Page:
I know this might seem like a click-bait headline or like I have the answer to it, but this is an honest question for my fellow J-folk out there.
The reason I ask is because I heard a number of students grousing in my writing class about a gen ed course they all are taking that requires them to do (what I consider to be) an insane amount of memorization for tests. The exams are between 80 and 120 questions each and are to be completed within two hours. They also allow no aids, such as notes or books.
Since most of my classes are skills-based, I tend to avoid multiple choice questions or exams that go this route. However, since I let the students pick their poison when it comes to in-class exams, we do have a mix of “write this” and “pick this” kinds of questions, including multiple choice. However, I let them have the AP style book and whatever notes and homework I’ve turned back to them. My rationale is that the point of this course is to help you improve your writing/editing/reporting/whatever, so learning from previous successes and failures is par for the course in our field.
However, I have plenty of colleagues who teach large pit classes with more dates and places kinds of stuff who do use the “choose A, B, C or D” kind of questions, some of whom allow notes while others don’t. Is one better than the other? I don’t know. That’s the point of my question here.
Here are a few caveats for the discussion:
- I know some fields need memorization because looking everything up at the time in which the information is needed doesn’t work well. If you’re majoring in a language, fluid speaking, writing and reading are crucial, thus, memorization is at the core of what we do here. Also, when it comes to the medical field, I don’t want to hear my doctor or nurse saying, “I don’t know… Just Google it!”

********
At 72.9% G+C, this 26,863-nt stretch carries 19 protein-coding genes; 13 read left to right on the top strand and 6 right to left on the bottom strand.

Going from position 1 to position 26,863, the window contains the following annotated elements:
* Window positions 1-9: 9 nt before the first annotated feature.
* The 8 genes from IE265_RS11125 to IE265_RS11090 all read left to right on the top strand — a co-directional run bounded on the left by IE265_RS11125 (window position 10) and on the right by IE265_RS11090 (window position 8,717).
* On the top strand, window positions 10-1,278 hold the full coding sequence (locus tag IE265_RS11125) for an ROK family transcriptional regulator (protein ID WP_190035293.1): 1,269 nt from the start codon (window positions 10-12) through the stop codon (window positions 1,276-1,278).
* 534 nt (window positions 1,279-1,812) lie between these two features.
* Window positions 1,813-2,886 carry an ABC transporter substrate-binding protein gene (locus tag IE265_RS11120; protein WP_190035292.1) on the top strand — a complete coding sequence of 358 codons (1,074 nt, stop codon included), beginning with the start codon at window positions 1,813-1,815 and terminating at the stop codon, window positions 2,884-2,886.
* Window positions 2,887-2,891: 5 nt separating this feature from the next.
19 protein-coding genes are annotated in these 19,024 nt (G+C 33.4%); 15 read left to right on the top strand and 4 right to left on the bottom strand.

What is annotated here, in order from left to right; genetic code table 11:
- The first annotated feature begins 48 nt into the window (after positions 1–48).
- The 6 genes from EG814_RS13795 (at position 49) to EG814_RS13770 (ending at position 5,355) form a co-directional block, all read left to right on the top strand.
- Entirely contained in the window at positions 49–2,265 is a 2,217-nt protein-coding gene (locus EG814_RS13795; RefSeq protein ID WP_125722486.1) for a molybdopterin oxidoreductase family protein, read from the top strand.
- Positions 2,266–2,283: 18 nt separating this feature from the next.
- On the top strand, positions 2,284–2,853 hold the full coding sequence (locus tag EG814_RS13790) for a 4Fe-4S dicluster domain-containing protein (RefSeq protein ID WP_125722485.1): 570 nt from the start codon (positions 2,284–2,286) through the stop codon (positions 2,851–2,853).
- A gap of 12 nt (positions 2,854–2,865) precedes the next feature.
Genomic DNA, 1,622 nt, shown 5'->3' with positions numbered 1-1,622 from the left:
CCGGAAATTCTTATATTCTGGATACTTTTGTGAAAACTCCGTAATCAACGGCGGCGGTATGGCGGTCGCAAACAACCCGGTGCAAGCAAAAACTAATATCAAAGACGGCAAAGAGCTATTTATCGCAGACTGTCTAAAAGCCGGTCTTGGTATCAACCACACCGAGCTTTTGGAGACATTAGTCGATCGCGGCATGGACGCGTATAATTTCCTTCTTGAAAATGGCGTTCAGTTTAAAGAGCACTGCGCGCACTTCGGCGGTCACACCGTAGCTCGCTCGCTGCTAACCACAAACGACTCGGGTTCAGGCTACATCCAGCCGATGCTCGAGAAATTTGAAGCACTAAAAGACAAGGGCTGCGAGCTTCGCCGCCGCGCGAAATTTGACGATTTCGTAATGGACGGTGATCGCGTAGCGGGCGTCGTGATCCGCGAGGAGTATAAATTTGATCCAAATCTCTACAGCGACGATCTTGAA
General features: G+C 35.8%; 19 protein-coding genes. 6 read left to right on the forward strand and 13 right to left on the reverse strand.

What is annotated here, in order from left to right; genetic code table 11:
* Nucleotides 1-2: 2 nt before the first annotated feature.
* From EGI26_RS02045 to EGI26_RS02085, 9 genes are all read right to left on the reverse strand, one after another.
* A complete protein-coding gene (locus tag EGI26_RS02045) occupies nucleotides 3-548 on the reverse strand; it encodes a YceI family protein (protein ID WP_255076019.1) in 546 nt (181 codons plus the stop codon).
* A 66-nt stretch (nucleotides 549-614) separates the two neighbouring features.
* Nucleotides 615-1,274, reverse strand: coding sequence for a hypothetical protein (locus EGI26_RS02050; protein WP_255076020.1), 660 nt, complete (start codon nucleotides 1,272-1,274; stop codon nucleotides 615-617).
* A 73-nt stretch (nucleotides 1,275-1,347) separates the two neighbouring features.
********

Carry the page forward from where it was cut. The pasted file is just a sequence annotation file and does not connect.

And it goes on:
- I used to be of the “what if you CAN’T look it up” denomination of our field. The idea of quick recall mattered when you didn’t have an AP style book at hand or you couldn’t get to the clip files to look something up. Now, we all carry computers with us that can tell us everything we need. (And if you’re going to make the “What if you don’t have service?” argument, I’d counter with, “You’re probably going to be eaten by the “Hills Have Eyes” people, so not knowing when the Council of Trent happened is probably not a priority.”
- I also used to be of the “You need the basics of our bible” kind of person as well. That meant a lot of AP memorization or at least knowledge of where to go in the book. I still force the kids to read the actual book in early classes so they know where stuff is or what is in there, but now everything is searchable for a reasonable subscription fee on AP. We also have dictionaries online. (It also makes less sense to memorize AP these days, since it seems like AP is changing rules at a maximum volume every year.)
What I’m looking at is the idea of forcing memorization in journalism classes and requiring gen ed classes of our majors that rely on this kind of approach to education. Is this the best path forward for our students? If so, why? If not, what should we do then?
I look forward to your thoughts in the comments or via email.